Pearl Harbor @ 75 A Symposium on the attack of Pearl Harbor and the road to World War II

Few events are so ingrained into the American psyche and popular culture as the Japanese attack on Pearl Harbor. Despite the attack’s centrality in America’s road to war narrative, most Americans know very little about the causes of the event. Our abridged understanding goes something like this: on December 7, 1941, the empire of Japan launched a sneak attack against the United States for no reason. Japan’s ambassadors had been engaged in discussions with American diplomats as a smokescreen, masking the “evil empire’s” true intentions—world domination. This retelling of the events is not only inaccurate, it does disservice to history.

Pearl Harbor@75 examined the attack on Pearl Harbor from diverse perspectives—cultural, economic, military, national, political, and social—with the intention of creating a sustained dialog to facilitate a greater understanding of this seminal event in world history.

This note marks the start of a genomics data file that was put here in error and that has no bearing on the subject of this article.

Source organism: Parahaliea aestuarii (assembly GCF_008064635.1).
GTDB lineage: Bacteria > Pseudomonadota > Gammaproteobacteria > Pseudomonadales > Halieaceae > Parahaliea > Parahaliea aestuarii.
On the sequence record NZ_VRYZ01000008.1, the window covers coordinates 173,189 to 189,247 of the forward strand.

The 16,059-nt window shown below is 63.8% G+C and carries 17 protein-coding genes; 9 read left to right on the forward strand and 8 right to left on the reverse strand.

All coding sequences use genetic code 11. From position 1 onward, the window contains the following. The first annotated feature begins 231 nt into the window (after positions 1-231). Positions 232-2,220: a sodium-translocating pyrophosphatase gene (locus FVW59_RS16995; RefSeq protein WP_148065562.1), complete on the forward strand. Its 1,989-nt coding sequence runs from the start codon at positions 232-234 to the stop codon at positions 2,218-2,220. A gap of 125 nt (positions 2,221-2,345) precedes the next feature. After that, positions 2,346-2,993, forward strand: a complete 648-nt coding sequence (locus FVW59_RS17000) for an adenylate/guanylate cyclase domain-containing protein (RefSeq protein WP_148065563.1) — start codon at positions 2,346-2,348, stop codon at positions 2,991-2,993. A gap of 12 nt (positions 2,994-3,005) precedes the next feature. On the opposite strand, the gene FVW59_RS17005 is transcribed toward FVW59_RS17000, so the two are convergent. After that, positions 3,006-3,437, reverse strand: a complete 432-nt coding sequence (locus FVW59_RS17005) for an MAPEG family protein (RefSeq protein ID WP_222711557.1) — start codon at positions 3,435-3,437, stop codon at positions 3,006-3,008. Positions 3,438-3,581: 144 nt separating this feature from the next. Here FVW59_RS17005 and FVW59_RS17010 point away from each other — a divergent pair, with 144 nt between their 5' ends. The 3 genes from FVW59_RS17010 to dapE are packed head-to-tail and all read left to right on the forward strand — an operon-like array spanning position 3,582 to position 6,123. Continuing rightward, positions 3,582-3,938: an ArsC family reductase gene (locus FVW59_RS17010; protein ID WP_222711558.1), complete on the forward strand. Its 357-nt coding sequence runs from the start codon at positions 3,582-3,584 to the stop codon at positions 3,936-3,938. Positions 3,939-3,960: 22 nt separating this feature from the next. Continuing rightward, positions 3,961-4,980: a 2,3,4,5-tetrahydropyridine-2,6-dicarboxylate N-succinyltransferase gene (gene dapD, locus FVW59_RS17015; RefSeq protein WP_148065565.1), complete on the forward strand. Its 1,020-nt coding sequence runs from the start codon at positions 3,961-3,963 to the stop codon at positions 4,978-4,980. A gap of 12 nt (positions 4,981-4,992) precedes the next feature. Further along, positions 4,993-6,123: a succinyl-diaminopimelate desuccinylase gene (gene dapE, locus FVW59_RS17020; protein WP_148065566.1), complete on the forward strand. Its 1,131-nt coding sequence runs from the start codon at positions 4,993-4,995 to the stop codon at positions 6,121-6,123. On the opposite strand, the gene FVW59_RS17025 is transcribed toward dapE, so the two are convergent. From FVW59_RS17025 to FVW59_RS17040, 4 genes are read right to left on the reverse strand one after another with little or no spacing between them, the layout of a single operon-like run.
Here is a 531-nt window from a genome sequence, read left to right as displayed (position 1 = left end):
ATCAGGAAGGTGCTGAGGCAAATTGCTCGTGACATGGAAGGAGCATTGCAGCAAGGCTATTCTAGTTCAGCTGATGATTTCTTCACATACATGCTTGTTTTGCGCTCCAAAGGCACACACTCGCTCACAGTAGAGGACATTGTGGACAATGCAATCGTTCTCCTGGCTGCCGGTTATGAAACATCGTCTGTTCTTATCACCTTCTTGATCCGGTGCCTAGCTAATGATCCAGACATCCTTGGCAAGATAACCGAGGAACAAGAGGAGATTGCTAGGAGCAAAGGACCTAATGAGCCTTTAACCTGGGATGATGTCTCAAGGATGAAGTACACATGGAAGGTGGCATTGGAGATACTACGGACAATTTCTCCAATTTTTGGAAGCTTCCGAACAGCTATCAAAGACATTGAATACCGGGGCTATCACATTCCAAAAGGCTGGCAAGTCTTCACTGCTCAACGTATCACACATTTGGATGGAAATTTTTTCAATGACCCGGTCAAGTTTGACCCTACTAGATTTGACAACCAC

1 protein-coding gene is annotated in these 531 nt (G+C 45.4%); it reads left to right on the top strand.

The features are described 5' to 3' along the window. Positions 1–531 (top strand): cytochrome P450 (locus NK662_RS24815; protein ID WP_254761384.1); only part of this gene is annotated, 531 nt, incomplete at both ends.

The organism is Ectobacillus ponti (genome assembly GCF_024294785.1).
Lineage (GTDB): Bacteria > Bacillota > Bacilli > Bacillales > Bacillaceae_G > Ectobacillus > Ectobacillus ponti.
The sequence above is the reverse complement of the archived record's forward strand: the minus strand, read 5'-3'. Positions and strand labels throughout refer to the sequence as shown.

November 7, 2016

Director of the Center for Historical Research, Professor David Wittner, welcomes attendees

Frank Jacob, Queens Community College—CUNY

The Russo–Japanese War as the First Step on the Road to Pearl Harbor

Carl Boggs, National University

From Pearl Harbor to the ‘Asian Pivot’: Contours of U.S. Imperialism in the Pacific

William Ashbaugh, SUNY–Oneonta

“The Last Chance to Avoid War between Japan and the United States: Summer 1940 and Connecting the Asian War to the European War”

David Ulbrich, Rogers State University

The U.S. Marine Corps and the Coming of Pearl Harbor: A Study of Prescient Planning
Time for lunch

Paul Thompson, Society for Military History

Orange, White, and Red: Pearl Harbor and the Militarization of the American Homeland

Tom Pollard, National University

Misremembering Pearl Harbor: Stereotypes, Xenophobia, and Racism

Hal Friedman, Henry Ford College

Strategy, Culture, and the Language of Defeat: Changing Interpretations of Japan’s Naval Demise in Post-1945 Japanese Naval Historiography
Walter E. Grunden, Bowling Green State University
"FDR Knew!" Myth as History: The Pearl Harbor Conspiracy Theory 75 Years After


Photos courtesy of Chris Fobare and Anthony Rydell

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